On a recent trip to Provence, in the south of France, I started noticing bees etched and embossed on everyday items like drinking glasses, tablecloths, cutlery, stationery and even buildings. Once I started paying attention to them, I found them everywhere, sort of like the "hidden Mickeys" at Walt Disney World. This got me wondering about the meaning behind this bee symbol as well as other symbols commonly found throughout France.
The History of the Bee Symbol
The ubiquitous Provencal bee has its origins in the old 1st century Merovingian dynasty. Childeric I, the father of the French hero, Clovis I, was the first French king to use the bee as a symbol. The bee is believed to be one of the oldest symbols of French royalty.
Despite its ancient origins, It was during Napoleon's reign that the bee symbol became widely used in France and in Provence. Napoleon, who was something of an upstart, sought to give the impression of legitimacy by tying his government to that of the ancient kings with symbolism. The bee was part of that effort. Since Napoleon was from Corsica, his symbolism was used more in the provinces along the Mediterranean Sea, such as Provence.
More recently, the bee has become a symbol not only of France, but of the region of Provence. This area is a major honey producer as well as a grower of flowers, such as lavender, that find their way into perfumes, soaps and other bath products. The bee personifies this agricultural strength.
The original bee was actually shaped more like a cicada than a bee, but the symbol has evolved to be more of a honeybee shape.
Beyond the bee: other French symbols
Of course, the Bee of Provence is not the only symbol you'll encounter when you visit France. The French have used symbolism in their art, architecture and design since the earliest recorded history. Below are just a couple of the most common French symbols:
- Fleur de Lys -- Perhaps the most visible symbol of France is the fleur de lys.This stylized version of the Iris flower has been the symbol of French royalty since the days of the Franks. Although you will see the fleur de lys on other European flags and coats of arms, you'll usually find those regions to have an historic tie with France, either by marriage or treaty. The fleur de lys symbol is found throughout France and historic French colonies, such as the Canadian province of Quebec, New Orleans and Louisiana, the former French colonies in Africa, and the islands of the French Caribbean. Since the 13th century, the fleur de lys has also been used in Christian religions to symbolize the Trinity ("Father, Son and Holy Spirit.")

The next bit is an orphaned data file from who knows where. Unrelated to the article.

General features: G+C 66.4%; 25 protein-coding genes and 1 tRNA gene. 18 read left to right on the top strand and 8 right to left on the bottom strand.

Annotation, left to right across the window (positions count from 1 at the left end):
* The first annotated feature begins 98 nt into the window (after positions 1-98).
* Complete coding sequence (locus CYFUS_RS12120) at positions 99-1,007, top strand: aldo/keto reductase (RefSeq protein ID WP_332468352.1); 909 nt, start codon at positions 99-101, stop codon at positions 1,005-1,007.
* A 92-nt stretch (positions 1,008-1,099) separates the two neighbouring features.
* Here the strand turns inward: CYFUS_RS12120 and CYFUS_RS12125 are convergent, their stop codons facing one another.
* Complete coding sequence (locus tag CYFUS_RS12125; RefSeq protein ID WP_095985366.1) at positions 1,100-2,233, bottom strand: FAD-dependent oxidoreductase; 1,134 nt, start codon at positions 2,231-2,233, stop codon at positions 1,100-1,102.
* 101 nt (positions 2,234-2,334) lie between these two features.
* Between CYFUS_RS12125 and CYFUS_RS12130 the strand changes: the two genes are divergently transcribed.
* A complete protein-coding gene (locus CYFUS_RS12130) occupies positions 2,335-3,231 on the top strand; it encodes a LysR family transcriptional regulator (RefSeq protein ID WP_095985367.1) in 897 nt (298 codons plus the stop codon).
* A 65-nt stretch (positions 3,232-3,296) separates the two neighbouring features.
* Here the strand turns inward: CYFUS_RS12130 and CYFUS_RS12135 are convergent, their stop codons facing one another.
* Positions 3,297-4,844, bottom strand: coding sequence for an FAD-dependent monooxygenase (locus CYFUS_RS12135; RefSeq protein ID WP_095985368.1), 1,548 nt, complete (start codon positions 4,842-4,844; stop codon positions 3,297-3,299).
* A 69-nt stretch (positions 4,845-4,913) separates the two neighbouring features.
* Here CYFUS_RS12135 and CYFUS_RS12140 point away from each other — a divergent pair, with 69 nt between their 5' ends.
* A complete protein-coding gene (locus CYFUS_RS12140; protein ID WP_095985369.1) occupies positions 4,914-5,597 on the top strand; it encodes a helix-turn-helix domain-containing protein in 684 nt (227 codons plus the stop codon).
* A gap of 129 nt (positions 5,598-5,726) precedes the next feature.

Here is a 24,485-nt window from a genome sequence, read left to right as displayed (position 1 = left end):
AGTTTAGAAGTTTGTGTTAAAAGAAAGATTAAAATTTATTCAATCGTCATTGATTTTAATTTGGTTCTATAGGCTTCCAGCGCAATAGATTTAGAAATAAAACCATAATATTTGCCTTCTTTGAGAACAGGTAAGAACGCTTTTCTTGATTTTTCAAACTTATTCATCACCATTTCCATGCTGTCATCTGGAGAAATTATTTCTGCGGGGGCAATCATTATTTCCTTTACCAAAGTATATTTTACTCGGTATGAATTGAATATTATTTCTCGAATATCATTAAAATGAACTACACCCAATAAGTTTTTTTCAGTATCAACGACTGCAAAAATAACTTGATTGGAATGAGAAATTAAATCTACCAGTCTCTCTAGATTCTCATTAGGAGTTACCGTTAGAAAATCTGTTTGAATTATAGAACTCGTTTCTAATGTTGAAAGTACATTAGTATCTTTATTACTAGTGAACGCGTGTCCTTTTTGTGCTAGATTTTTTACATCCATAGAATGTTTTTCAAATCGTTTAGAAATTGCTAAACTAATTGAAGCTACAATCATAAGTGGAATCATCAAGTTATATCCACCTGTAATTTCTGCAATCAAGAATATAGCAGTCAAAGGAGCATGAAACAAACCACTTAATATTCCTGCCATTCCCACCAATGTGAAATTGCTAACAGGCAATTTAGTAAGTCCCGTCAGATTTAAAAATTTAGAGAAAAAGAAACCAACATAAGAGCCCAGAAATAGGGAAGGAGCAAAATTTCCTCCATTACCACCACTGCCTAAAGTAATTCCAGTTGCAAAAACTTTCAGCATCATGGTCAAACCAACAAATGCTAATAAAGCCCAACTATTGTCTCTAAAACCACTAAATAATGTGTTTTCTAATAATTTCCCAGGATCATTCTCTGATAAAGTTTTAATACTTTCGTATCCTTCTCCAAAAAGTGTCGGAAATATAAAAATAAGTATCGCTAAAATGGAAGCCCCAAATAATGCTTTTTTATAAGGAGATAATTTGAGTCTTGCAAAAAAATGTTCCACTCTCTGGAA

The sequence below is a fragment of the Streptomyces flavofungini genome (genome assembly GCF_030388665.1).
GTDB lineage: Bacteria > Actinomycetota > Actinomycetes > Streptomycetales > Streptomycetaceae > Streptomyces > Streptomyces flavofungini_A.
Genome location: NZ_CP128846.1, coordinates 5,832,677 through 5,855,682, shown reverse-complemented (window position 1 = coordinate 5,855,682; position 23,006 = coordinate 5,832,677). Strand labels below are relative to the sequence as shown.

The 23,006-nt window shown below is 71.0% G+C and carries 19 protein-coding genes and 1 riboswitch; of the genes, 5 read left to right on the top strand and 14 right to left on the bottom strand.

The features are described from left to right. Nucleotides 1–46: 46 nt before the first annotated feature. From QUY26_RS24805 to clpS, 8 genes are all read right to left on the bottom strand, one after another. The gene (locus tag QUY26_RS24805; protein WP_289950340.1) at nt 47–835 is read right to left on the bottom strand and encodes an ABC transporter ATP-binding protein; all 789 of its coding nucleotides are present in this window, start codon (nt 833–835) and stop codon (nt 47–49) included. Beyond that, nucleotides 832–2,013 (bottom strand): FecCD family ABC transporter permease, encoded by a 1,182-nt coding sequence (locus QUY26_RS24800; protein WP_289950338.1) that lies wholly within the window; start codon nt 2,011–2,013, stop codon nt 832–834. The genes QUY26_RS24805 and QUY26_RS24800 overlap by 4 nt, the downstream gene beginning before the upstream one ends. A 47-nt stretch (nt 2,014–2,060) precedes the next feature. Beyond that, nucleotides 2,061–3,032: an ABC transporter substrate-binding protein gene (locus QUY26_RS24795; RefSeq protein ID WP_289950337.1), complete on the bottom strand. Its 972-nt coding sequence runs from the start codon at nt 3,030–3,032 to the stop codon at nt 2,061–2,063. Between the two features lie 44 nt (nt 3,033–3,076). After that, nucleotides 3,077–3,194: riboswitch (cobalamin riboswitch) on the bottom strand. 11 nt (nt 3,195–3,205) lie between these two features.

- The tricolor -- The so-called "tricolor," the red, white and blue of the French flag is another common symbol in France. These colors symbolize, "Liberty, Equality and Brotherhood," the three core beliefs of the French revolution. You'll see these colors used throughout France, especially on patriotic holidays like Bastille Day (July 14th.)
- Marianne -- Marianne, a common 18th century French name, has been the embodiment of France since the revolution. The first use of Marianne to symbolize liberty was in the painting, "Liberty Leading the People" by Eugene Delacroix. Today, a bust of Marianne can be found in every City Hall around France as well as on postage stamps and coins. Several notable French women have been used as a model for Marianne over the years, including Catherine Deneuve, Sophie Marceau and Brigette Bardot. The "Statue of Liberty" in New York City, a gift from France, carries the face of Marrianne. Marianne often wears the Phrygian cap, another symbol of liberty from the days of the French revolution.
- The Gallic rooster -- The Gallic rooster has been a symbol of France (Gaul) since Roman times. The symbol, which has become a hallmark of French country design, plays on the similarity between the Latin word for rooster ("gallus") and the historic name for people from the region that became France ("Gallicus.") The rooster has been included on the French national seal since the mid 19th century. It is also occasionally features on French stamps and coins.
Visiting Provence on a barge cruise
A barge cruise is an excellent way to visit the lavender fields and off-the-beaten-path areas of Provence and other regions of France. Such cruises take a leisurely pace across some of the most pristine countryside in the south of France, where you can see Roman ruins, historic cities, wineries, perfume factories and, of course, bees. On a barge cruise, you're never very far from the shore, so you can relax and enjoy the changing scenery without having to even venture off of the vessel. One price includes your accommodations, meals, wine with dinner and sightseeing.
This blog was brought to you by The Barge Connection, specializing in barge vacations since 1998. We offer a diverse selection of barge cruises throughout the rivers and canals of France and other parts of Europe.